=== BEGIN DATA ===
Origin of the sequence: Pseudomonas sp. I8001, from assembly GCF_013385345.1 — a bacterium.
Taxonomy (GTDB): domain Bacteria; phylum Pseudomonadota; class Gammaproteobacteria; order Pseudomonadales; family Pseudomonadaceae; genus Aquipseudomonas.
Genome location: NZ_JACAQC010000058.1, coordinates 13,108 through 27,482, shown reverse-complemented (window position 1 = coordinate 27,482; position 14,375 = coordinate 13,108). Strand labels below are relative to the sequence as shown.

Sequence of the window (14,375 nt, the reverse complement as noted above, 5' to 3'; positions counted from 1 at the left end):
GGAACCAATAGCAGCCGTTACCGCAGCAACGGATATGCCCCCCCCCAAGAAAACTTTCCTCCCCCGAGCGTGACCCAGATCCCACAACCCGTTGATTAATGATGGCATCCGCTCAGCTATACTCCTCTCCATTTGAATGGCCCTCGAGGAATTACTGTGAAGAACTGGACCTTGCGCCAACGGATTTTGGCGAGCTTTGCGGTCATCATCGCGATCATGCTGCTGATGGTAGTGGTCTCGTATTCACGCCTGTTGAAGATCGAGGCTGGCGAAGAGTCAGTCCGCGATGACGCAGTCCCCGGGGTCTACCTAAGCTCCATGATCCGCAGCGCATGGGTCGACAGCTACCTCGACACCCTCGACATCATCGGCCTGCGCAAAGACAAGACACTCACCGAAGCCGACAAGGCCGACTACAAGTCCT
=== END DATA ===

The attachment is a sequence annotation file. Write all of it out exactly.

Origin of the sequence: Pseudomonas sp. I8001, from assembly GCF_013385345.1 — a bacterium.
Taxonomy (GTDB): domain Bacteria; phylum Pseudomonadota; class Gammaproteobacteria; order Pseudomonadales; family Pseudomonadaceae; genus Aquipseudomonas.
Genome location: NZ_JACAQC010000058.1, coordinates 13,108 through 27,482, shown reverse-complemented (window position 1 = coordinate 27,482; position 14,375 = coordinate 13,108). Strand labels below are relative to the sequence as shown.

Sequence of the window (14,375 nt, the reverse complement as noted above, 5' to 3'; positions counted from 1 at the left end):
GGAACCAATAGCAGCCGTTACCGCAGCAACGGATATGCCCCCCCCCAAGAAAACTTTCCTCCCCCGAGCGTGACCCAGATCCCACAACCCGTTGATTAATGATGGCATCCGCTCAGCTATACTCCTCTCCATTTGAATGGCCCTCGAGGAATTACTGTGAAGAACTGGACCTTGCGCCAACGGATTTTGGCGAGCTTTGCGGTCATCATCGCGATCATGCTGCTGATGGTAGTGGTCTCGTATTCACGCCTGTTGAAGATCGAGGCTGGCGAAGAGTCAGTCCGCGATGACGCAGTCCCCGGGGTCTACCTAAGCTCCATGATCCGCAGCGCATGGGTCGACAGCTACCTCGACACCCTCGACATCATCGGCCTGCGCAAAGACAAGACACTCACCGAAGCCGACAAGGCCGACTACAAGTCCT